Louis XVI (French pronunciation: [lwi sɛːz]; 23 August 1754 – 21 January 1793), born Louis-Auguste, was the last King of France before the fall of the monarchy during the French Revolution. He was referred to as Citizen Louis Capet during the final four months of his life. In 1765, at the death of his father, Louis, son and heir apparent of Louis XV, Louis-Auguste became the new Dauphin of France. Upon his grandfather's death on 10 May 1774, he assumed the title "King of France and Navarre", which he used until 4 September 1791, when he received the title of "King of the French" until the monarchy was abolished on 21 September 1792.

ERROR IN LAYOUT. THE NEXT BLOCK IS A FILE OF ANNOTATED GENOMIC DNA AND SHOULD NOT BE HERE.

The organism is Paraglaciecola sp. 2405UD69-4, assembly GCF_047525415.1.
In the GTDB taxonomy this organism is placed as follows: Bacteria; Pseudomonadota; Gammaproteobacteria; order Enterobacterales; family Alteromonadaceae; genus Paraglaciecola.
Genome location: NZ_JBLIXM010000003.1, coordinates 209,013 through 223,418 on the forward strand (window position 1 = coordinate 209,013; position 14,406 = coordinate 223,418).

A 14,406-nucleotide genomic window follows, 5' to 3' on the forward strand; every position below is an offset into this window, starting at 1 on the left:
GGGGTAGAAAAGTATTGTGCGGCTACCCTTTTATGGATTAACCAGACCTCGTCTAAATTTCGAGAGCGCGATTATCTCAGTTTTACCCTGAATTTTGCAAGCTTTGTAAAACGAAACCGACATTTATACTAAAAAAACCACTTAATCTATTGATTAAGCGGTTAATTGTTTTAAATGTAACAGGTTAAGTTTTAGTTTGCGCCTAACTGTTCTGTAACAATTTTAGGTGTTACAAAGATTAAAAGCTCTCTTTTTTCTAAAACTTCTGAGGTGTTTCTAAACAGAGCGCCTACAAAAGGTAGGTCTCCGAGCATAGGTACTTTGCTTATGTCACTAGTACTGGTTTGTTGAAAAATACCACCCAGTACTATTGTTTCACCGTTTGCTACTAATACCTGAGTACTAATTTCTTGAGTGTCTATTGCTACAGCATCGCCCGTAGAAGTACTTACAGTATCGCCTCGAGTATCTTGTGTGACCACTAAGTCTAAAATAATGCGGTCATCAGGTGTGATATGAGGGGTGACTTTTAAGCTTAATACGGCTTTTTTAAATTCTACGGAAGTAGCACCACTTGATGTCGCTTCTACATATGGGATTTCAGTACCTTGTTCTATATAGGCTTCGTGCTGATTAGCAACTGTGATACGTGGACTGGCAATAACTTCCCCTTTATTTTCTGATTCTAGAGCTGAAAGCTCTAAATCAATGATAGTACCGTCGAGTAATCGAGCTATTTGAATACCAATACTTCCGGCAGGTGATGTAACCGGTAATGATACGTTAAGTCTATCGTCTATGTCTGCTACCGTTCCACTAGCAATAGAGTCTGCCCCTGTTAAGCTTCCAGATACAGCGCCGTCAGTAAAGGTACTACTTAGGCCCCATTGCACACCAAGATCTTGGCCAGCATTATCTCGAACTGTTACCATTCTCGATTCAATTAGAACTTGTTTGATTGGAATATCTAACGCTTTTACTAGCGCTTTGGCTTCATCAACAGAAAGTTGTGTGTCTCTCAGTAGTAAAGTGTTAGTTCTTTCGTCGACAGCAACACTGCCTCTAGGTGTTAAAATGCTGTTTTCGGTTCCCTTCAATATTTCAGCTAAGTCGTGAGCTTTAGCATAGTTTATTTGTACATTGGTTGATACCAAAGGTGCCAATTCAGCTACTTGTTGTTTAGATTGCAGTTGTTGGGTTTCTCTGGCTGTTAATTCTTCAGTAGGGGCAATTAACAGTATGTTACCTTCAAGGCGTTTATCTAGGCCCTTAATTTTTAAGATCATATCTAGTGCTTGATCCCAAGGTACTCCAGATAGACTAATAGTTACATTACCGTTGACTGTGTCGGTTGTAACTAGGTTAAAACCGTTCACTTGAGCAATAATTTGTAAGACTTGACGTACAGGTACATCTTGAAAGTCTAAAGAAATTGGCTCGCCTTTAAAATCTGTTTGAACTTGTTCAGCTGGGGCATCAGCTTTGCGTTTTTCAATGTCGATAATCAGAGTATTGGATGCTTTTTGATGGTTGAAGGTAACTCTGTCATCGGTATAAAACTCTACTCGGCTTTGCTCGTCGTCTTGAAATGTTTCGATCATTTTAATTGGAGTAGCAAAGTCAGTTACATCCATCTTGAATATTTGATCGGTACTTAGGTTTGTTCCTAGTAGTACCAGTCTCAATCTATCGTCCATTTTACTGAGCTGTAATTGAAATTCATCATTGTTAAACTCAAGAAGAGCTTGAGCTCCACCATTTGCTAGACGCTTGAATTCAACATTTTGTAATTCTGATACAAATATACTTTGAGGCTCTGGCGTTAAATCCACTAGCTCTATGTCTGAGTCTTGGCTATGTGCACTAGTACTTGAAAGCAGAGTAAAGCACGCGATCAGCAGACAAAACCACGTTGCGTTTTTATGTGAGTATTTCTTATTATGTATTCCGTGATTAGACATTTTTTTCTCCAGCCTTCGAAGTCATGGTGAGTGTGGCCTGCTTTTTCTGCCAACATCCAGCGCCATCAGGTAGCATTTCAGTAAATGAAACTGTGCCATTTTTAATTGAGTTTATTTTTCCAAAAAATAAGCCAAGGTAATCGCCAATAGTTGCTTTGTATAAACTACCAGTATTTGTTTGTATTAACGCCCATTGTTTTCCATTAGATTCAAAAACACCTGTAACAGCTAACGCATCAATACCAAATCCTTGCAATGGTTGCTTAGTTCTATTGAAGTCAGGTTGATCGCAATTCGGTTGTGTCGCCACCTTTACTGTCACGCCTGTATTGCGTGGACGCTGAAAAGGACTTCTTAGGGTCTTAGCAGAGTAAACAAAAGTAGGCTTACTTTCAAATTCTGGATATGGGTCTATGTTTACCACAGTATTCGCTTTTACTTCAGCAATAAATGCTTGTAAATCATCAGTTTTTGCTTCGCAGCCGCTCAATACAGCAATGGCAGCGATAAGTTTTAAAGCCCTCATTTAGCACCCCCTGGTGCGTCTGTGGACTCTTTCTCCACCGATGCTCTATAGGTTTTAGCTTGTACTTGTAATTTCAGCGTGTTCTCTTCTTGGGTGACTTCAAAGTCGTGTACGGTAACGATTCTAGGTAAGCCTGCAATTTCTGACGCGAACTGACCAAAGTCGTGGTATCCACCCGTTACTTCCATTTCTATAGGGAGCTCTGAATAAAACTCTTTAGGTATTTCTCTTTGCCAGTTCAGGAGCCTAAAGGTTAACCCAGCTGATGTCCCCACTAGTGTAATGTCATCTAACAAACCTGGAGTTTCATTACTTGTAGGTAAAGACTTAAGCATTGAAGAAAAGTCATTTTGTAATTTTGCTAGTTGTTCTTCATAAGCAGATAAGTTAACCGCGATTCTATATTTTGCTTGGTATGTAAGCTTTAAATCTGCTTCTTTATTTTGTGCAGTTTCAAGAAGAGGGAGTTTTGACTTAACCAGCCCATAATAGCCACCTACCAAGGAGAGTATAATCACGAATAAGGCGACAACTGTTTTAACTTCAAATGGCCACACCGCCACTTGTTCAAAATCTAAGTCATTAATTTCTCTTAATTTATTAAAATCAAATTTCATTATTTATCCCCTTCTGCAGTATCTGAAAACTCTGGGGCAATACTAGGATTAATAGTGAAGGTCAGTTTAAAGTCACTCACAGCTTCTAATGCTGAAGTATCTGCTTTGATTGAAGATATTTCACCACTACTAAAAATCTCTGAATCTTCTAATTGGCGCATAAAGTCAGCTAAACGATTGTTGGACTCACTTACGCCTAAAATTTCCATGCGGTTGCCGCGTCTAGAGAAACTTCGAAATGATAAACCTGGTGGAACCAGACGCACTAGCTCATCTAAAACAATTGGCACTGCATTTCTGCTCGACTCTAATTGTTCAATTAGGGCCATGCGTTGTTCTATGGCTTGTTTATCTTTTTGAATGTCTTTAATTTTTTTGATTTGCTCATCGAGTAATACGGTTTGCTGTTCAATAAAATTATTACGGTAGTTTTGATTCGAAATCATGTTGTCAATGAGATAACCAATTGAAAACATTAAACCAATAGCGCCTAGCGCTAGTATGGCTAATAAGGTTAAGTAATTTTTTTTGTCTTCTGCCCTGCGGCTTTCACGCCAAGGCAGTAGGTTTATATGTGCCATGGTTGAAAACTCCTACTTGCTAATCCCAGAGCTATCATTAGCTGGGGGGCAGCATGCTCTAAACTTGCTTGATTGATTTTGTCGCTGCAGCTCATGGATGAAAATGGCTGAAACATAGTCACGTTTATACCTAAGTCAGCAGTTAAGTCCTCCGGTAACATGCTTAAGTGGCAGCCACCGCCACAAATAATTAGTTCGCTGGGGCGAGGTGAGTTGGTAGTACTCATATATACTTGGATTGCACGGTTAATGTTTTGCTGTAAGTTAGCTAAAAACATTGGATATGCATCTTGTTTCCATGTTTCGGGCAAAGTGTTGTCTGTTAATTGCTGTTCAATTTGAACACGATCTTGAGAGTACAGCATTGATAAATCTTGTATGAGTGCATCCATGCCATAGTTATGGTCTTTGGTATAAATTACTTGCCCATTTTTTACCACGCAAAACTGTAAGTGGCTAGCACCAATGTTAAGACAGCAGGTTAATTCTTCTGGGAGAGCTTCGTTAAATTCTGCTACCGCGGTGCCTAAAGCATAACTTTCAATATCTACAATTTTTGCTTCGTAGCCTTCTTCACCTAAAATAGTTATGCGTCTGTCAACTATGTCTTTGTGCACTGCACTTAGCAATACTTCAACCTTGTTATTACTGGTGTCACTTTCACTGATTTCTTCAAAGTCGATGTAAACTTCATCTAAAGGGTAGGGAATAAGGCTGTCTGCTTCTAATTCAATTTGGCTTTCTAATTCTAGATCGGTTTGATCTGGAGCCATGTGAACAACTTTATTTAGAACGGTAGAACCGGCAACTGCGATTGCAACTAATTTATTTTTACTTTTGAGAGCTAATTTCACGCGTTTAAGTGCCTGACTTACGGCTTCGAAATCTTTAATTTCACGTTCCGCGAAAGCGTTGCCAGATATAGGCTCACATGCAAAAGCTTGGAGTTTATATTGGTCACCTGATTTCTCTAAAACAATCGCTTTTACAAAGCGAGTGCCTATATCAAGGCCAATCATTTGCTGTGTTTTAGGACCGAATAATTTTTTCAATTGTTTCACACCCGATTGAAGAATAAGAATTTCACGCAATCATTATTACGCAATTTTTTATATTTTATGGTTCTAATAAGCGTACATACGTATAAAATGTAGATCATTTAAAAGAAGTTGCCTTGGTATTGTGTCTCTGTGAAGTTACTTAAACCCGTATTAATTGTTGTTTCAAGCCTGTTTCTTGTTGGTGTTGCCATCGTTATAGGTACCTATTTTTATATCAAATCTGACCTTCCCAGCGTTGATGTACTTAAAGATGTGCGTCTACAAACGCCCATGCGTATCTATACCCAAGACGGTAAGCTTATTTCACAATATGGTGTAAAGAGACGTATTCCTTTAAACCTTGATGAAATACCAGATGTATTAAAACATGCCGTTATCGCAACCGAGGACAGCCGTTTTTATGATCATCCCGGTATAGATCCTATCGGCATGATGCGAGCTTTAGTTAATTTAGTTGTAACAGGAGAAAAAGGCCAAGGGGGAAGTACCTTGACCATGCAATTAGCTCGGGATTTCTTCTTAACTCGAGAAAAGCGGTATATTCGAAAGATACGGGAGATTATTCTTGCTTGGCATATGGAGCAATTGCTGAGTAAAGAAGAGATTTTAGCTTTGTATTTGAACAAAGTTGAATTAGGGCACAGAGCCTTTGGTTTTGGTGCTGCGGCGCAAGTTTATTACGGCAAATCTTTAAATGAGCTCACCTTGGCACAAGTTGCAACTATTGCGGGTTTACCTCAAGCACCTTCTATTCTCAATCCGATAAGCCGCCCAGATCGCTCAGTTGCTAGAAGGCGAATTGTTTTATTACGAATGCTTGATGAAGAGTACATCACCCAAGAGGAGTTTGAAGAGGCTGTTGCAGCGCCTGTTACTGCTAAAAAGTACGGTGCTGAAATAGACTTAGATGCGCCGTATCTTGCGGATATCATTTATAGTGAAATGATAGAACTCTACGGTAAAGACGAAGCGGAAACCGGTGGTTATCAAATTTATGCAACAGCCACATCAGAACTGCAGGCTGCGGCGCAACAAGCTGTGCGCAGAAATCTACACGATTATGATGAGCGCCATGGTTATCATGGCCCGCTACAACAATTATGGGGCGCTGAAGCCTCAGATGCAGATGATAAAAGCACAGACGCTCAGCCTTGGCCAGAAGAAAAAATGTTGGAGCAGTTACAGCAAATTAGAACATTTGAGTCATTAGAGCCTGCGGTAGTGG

The first part of his reign was marked by attempts to reform France in accordance with Enlightenment ideas. These included efforts to abolish serfdom, remove the taille, and increase tolerance toward non-Catholics.
The French nobility reacted to the proposed reforms with hostility, and successfully opposed their implementation.